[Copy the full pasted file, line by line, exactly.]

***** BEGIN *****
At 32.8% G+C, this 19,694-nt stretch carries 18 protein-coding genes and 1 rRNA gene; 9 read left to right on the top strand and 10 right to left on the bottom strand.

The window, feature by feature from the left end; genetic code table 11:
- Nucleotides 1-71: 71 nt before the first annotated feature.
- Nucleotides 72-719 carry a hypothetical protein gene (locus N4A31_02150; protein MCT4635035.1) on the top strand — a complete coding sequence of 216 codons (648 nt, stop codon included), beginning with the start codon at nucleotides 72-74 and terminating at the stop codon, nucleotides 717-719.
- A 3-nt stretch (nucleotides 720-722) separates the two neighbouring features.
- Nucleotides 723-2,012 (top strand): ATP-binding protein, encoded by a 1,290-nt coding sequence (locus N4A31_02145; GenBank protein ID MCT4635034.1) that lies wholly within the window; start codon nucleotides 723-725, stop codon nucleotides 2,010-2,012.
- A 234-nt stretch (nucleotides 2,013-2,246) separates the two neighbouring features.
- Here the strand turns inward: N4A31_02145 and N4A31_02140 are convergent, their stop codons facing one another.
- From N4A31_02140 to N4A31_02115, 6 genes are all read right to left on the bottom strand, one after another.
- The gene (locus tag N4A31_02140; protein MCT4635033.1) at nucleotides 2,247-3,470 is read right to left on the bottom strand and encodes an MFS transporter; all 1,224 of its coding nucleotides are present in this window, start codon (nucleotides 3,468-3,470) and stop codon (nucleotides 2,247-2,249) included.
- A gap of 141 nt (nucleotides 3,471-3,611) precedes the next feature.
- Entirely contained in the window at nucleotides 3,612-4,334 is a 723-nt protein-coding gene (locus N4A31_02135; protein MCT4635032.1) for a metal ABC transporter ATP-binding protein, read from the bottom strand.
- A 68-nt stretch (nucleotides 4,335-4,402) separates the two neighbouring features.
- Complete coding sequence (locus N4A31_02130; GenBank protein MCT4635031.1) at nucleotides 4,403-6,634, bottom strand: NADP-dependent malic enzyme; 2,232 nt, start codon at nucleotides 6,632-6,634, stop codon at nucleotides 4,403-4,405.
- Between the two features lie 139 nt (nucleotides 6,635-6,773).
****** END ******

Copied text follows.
At 32.8% G+C, this 19,694-nt stretch carries 18 protein-coding genes and 1 rRNA gene; 9 read left to right on the top strand and 10 right to left on the bottom strand.

The window, feature by feature from the left end; genetic code table 11:
- Nucleotides 1-71: 71 nt before the first annotated feature.
- Nucleotides 72-719 carry a hypothetical protein gene (locus N4A31_02150; protein MCT4635035.1) on the top strand — a complete coding sequence of 216 codons (648 nt, stop codon included), beginning with the start codon at nucleotides 72-74 and terminating at the stop codon, nucleotides 717-719.
- A 3-nt stretch (nucleotides 720-722) separates the two neighbouring features.
- Nucleotides 723-2,012 (top strand): ATP-binding protein, encoded by a 1,290-nt coding sequence (locus N4A31_02145; GenBank protein ID MCT4635034.1) that lies wholly within the window; start codon nucleotides 723-725, stop codon nucleotides 2,010-2,012.
- A 234-nt stretch (nucleotides 2,013-2,246) separates the two neighbouring features.
- Here the strand turns inward: N4A31_02145 and N4A31_02140 are convergent, their stop codons facing one another.
- From N4A31_02140 to N4A31_02115, 6 genes are all read right to left on the bottom strand, one after another.
- The gene (locus tag N4A31_02140; protein MCT4635033.1) at nucleotides 2,247-3,470 is read right to left on the bottom strand and encodes an MFS transporter; all 1,224 of its coding nucleotides are present in this window, start codon (nucleotides 3,468-3,470) and stop codon (nucleotides 2,247-2,249) included.
- A gap of 141 nt (nucleotides 3,471-3,611) precedes the next feature.
- Entirely contained in the window at nucleotides 3,612-4,334 is a 723-nt protein-coding gene (locus N4A31_02135; protein MCT4635032.1) for a metal ABC transporter ATP-binding protein, read from the bottom strand.
- A 68-nt stretch (nucleotides 4,335-4,402) separates the two neighbouring features.
- Complete coding sequence (locus N4A31_02130; GenBank protein MCT4635031.1) at nucleotides 4,403-6,634, bottom strand: NADP-dependent malic enzyme; 2,232 nt, start codon at nucleotides 6,632-6,634, stop codon at nucleotides 4,403-4,405.
- Between the two features lie 139 nt (nucleotides 6,635-6,773).